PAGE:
Then, after a carefully curated campaign to portray Pierre Poilievre as the Nosferatu of the National Capital, the Ottawa MP wiped out his rivals to win the leadership of the Conservative party of Canada. Despite dire warnings of a Northern Trump, Poilievre won a commanding 68 per cent of the votes (330 out of 338 of the districts), sweeping every constituency but the Press Club on Parliament Hill.
To make it worse, when Poilievre ascended the podium to accept the leadership, he delivered a speech he’d found in Erin O’Toole’s desk drawer. Instead of “shutter the CBC” and “fire the governor of the Bank of Canada,” it was all “people can’t afford to live these days” and “Quebec can do whatever the hell it wants.” Okay, he did put in a line about people wanting a government that could run a passport office. But that was about all the snark.
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The CBC, CTV and Global panels, having prepared a Spanish Inquisition for Poilievre, were gobsmacked. “He seemed like a nice guy” was the stunned tone of the punditry. “Hope nobody noticed we blew this one” was another take.
Perhaps their only consolation is that Siri still cannot recognize Poilievre’s name when prompted. So they still have that going for them.
But it’s a phony peace. Already the Trump extremist comparisons are being levelled: “You don’t have to squint too hard to see the parallels between former U.S. President Donald Trump and newly crowned Conservative Party of Canada Leader Pierre Poilievre,” wrote one columnist.
The Establishment knows why Poilievre got such a plurality and why young people in polling favour the Conservatives over the Fresh Prince of Rideau. The support for the nerdish guy reflects a population that sees the failure of institutions like Healthcare, the Bank of Canada and, yes, the passport office and has decided we have a crisis in management.
And the Family Compact can’t have that. Too many people are in on the hustle. Too many cottages in the Outaouais, too many sinecures in the Senate, too many trust funds are riding on keeping a guy like Poilievre away from the free-lunch codes. That’s why, within days, Global TV reporter David Akin was disrupting Poilievre’s speech and the prime minister was pitching storylines for distribution to the purchased media.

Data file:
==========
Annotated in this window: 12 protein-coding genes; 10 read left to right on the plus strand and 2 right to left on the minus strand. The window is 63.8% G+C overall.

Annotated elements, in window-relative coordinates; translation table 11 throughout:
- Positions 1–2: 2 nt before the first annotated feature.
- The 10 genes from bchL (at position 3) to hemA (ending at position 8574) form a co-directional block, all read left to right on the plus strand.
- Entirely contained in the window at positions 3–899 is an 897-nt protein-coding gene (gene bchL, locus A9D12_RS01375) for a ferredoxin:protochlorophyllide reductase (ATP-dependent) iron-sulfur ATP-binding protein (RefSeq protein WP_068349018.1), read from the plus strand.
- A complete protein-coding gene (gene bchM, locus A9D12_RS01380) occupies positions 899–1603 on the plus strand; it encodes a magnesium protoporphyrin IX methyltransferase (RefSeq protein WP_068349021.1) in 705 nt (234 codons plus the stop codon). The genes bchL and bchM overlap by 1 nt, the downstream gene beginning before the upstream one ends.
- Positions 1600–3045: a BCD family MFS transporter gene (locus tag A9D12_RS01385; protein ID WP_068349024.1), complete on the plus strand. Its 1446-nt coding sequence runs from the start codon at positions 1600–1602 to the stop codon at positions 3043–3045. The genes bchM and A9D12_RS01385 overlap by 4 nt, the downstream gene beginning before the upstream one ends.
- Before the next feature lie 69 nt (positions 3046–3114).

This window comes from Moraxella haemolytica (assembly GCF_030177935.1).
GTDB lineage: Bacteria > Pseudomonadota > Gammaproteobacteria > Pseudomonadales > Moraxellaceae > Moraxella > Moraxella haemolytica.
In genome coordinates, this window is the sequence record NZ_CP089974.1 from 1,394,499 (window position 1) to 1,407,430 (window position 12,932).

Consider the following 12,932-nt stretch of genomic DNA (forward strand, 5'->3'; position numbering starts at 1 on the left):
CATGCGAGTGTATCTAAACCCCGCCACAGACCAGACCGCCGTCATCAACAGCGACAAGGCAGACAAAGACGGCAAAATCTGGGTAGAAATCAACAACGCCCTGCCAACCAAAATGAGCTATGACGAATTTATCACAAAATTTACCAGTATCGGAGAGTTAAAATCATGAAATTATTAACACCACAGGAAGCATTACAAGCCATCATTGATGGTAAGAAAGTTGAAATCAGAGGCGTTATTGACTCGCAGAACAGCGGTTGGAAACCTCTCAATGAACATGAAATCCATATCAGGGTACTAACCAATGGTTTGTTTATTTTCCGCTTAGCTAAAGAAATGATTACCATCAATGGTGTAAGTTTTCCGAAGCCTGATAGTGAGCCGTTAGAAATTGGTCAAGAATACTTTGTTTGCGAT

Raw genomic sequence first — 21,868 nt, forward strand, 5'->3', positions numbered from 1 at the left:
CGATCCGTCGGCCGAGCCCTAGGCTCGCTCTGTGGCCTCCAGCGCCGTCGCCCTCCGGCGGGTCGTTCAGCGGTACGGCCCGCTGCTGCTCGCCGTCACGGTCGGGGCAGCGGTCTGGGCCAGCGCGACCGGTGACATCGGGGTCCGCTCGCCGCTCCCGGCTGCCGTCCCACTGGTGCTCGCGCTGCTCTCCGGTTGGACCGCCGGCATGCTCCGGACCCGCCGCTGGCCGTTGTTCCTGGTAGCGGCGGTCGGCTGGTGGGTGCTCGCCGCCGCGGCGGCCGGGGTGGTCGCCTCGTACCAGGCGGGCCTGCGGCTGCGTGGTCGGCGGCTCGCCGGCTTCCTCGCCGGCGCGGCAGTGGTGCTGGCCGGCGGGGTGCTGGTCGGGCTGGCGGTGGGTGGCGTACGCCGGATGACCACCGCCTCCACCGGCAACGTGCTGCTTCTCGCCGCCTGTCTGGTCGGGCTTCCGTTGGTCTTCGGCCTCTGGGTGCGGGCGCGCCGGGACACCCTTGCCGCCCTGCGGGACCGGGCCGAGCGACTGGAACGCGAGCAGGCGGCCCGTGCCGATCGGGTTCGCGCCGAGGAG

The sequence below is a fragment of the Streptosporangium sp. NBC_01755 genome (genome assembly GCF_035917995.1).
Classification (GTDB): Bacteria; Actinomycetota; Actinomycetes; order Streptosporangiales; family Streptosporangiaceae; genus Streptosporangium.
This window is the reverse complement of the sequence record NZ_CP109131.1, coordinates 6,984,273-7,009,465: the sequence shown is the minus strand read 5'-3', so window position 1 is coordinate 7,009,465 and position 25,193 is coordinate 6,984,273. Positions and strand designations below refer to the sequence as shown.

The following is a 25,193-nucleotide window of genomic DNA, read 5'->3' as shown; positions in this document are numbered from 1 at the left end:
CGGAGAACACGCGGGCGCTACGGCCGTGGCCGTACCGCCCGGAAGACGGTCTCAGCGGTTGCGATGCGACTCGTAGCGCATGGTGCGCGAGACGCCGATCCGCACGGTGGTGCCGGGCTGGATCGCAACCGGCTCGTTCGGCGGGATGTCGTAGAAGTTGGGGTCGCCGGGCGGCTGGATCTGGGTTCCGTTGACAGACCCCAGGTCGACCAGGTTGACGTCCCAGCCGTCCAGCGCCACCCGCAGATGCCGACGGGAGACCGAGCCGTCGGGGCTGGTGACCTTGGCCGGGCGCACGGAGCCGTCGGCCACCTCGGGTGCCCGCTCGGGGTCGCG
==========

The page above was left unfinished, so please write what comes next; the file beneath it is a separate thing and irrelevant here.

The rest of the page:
While making a non-person in a One Media state like Canada should be easy, Trudeau is still desperately trying to close the information loop by placing Poilievre and the Conservatives beyond the pale and to make Poilievre a friend to the far right and semi-fascists.
With as many as three years left till Trudeau must call an election – Jagmeet Singh, god willing – there is ample time to complete the de-personing of Poilievre and anyone who supports him. The Alberta Sovereignty cause will accelerate the movement to paint opponents as wild-eyed monsters unfit for civilized conversation.
If needs be, Trudeau can always resurrect the Emergency Measures Act to round up political foes. Having debased the standard his father established in 1970, he can easily paint Western radicals and Poilievre Trumpists as a threat to the state.
If you laugh at the notion of rounding up political enemies, you haven’t been paying attention to Joe Biden’s putsch in the U.S. Aided by the Rob Reiners and Stephen Colberts, he has closed his information loop for supporters. It is now possible to live within the bosom of Biden Land and consider any unbelievers to be “semi-fascist” enemies of the state. And have the media endorse it wholeheartedly.
In the weeks since raiding the bedrooms of Donald and Melania Trump in search of the nuclear codes, Biden’s FBI is now paying friendly visits on anyone who’s expressed support for the former president, taking their cell phones and warning them of future recriminations. Not people involved in the 06/01 riot in Congress, mind you. No, people who have been ID’d online as having unpalatable opinions.
The concept of Biden using the FBI and Department of Justice to have his predecessor – and possible 2024 challenger – indicted before the November midterms is a distinct possibility. To those inside the information loop who’ve seen the failures of Russiagate, two impeachments, tax investigations and more all come up short, this is not an infringement of the First Amendment; it’s proof they root for the good guys.
Trudeau is banking on the same sentiment as he looks to make Poilievre into the Ceaucescu of the Capital.
Bruce Dowbiggin is the editor of Not The Public Broadcaster. A two-time winner of the Gemini Award as Canada’s top television sports broadcaster, he’s a regular contributor to Sirius XM Canada Talks Ch. 167. Inexact Science: The Six Most Compelling Draft Years In NHL History, his new book with his son Evan, was voted the eighth best professional hockey book by bookauthority.org. His 2004 book Money Players was voted seventh best.
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